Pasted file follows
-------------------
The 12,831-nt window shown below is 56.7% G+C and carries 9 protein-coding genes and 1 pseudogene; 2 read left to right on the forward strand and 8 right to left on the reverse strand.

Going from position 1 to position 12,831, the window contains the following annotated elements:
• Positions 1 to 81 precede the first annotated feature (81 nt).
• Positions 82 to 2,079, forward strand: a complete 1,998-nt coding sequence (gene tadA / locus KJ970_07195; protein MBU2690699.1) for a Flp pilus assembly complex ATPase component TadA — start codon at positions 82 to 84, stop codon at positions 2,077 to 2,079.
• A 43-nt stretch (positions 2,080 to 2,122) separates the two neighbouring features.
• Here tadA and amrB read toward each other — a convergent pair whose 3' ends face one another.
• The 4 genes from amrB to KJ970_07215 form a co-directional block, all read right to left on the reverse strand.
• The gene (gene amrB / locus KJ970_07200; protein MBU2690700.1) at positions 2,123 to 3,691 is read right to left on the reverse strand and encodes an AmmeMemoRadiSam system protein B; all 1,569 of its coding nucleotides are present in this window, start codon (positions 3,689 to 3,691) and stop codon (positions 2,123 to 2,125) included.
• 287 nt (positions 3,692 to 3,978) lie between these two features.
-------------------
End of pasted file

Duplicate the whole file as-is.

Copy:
The 12,831-nt window shown below is 56.7% G+C and carries 9 protein-coding genes and 1 pseudogene; 2 read left to right on the forward strand and 8 right to left on the reverse strand.

Going from position 1 to position 12,831, the window contains the following annotated elements:
• Positions 1 to 81 precede the first annotated feature (81 nt).
• Positions 82 to 2,079, forward strand: a complete 1,998-nt coding sequence (gene tadA / locus KJ970_07195; protein MBU2690699.1) for a Flp pilus assembly complex ATPase component TadA — start codon at positions 82 to 84, stop codon at positions 2,077 to 2,079.
• A 43-nt stretch (positions 2,080 to 2,122) separates the two neighbouring features.
• Here tadA and amrB read toward each other — a convergent pair whose 3' ends face one another.
• The 4 genes from amrB to KJ970_07215 form a co-directional block, all read right to left on the reverse strand.
• The gene (gene amrB / locus KJ970_07200; protein MBU2690700.1) at positions 2,123 to 3,691 is read right to left on the reverse strand and encodes an AmmeMemoRadiSam system protein B; all 1,569 of its coding nucleotides are present in this window, start codon (positions 3,689 to 3,691) and stop codon (positions 2,123 to 2,125) included.
• 287 nt (positions 3,692 to 3,978) lie between these two features.